God in the OT and NT

QUESTION: “Why is it that God in the Old Testament seems much harsher and judgmental than does Jesus in the New Testament?  There appears to be more love and grace coming from God in the New Testament; why is that?”

ANSWER: The thought that God is different in the OT as compared with the NT is an all too common idea.  But a careful look at the text of the Scriptures will show that this is without a legitimate biblical basis. Consider these 6 points.


We must remember that one of the characteristics of the God of Scripture is that He is immutable (that is; He does not change).  So He isn’t different today than He was in the days of Noah or Abraham.  (Psalm 102:27; Malachi 3:6).  He hasn’t become more loving or gracious as time has gone by.  He has not and does not change.


In His last hours before the cross, Jesus had supper with His men and during that time revealed some vital truths.  When His disciple Philip asked Jesus to reveal the Father to them, Jesus mildly rebuked Philip and declared that “he who has seen Me, has seen the Father.” (John 14:8). The attributes of Jesus and the attributes of God the Father are identical.  In light of Jesus statement, to believe that Jesus is somehow more loving and good or less holy than God the Father is erroneous.


Exodus tells the story of that time when Moses asked God to reveal Himself to Moses, and He did. In 34:6-7, God describes Himself as being “gracious”, “abounding in lovingkindness”, “compassionate”, “slow to anger”, “abounding in truth” and One who forgives.  This passage is echoed throughout the O.T. in both the Psalms and the prophets (e.g. Jonah 4:2).  The people of the O.T. had a clear and correct view of God.  In those verses, God also makes it clear that if people didn’t respond to His love and forgiveness, then eventually He must judge since He is also holy.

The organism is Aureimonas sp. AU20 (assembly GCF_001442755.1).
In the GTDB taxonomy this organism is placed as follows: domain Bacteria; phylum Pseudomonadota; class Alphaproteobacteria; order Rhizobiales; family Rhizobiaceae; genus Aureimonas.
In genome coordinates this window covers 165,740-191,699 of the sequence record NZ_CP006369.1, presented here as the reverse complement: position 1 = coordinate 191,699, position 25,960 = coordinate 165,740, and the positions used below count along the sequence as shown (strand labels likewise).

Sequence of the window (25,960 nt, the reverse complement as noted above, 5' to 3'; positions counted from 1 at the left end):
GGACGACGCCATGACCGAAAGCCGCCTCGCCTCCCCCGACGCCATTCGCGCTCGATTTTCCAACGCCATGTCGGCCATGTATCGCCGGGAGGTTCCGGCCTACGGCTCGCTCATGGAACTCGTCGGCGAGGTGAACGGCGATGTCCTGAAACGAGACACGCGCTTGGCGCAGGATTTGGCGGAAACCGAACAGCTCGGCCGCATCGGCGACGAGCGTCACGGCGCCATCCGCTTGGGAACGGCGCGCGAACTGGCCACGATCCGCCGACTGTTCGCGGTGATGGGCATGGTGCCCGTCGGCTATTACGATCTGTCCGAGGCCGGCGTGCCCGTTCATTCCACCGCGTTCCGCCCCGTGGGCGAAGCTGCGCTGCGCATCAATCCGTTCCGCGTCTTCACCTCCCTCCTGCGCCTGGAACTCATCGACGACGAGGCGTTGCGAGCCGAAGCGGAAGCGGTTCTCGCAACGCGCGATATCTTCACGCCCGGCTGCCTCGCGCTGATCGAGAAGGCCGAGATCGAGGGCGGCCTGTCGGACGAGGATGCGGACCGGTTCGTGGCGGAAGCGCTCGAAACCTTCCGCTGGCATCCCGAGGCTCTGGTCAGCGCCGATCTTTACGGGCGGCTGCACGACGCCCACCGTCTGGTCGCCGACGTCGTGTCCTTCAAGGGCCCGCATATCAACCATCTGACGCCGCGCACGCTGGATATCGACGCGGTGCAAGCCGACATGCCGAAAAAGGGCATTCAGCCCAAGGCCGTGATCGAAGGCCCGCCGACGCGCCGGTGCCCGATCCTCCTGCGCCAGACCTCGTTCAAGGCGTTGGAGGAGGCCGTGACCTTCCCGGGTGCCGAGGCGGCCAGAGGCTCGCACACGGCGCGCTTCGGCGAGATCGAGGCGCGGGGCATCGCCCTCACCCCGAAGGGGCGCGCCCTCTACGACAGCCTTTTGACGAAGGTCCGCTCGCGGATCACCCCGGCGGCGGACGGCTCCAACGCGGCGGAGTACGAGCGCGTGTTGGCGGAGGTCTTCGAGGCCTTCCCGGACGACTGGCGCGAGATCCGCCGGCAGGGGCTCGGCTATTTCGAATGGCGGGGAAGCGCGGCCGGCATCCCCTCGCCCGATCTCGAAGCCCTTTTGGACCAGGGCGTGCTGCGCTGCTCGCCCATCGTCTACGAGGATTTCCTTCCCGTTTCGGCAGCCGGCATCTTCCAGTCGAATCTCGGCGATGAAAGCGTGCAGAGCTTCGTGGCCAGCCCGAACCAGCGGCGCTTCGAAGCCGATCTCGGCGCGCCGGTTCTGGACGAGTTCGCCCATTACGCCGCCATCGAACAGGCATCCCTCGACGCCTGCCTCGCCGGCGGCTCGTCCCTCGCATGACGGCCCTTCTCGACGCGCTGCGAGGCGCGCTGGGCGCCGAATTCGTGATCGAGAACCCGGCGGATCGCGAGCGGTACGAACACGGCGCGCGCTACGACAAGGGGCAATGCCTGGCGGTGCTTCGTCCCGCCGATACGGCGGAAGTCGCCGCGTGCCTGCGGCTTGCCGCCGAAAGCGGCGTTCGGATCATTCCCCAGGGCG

Some portray God in the O.T. as having a really short fuse, just living for those moments when people sinned so that He could bring really bad things into their lives.  God’s judgments and His disciplines are indeed seen in the O.T., but it is important to note how long it took for God’s patience to end before He judged. Some illustrations:

  • God waited for 120 years before judging the world with the flood of Noah’s day, while all the while giving them warning of what was to come. (Genesis 6)
  • The Canaanite nations were as wicked as people could be, being characterized by idol worship with child sacrifice, gross sexual perversions and lust for blood. God gave them 400 years to turn around before judgment came.  (Genesis 15)
  • The northern kingdom of Israel willfully turned from the Lord and set up golden calf images as their gods. God sent prophet after prophet to them and pleaded with them to return to Him.  They didn’t.  After over 200 years, God disciplined them. (1 Kings 12; 2 Kings 17).
  • Other illustrations could be added. God, over a period of a year, warning and giving Pharaoh opportunity to do what was right; withholding deserved judgment from the very wicked king Ahab; waiting for over a century to discipline Judah for its idolatry; and the list goes on.

Seeing the “time context” is very important in correctly seeing the judgments of God.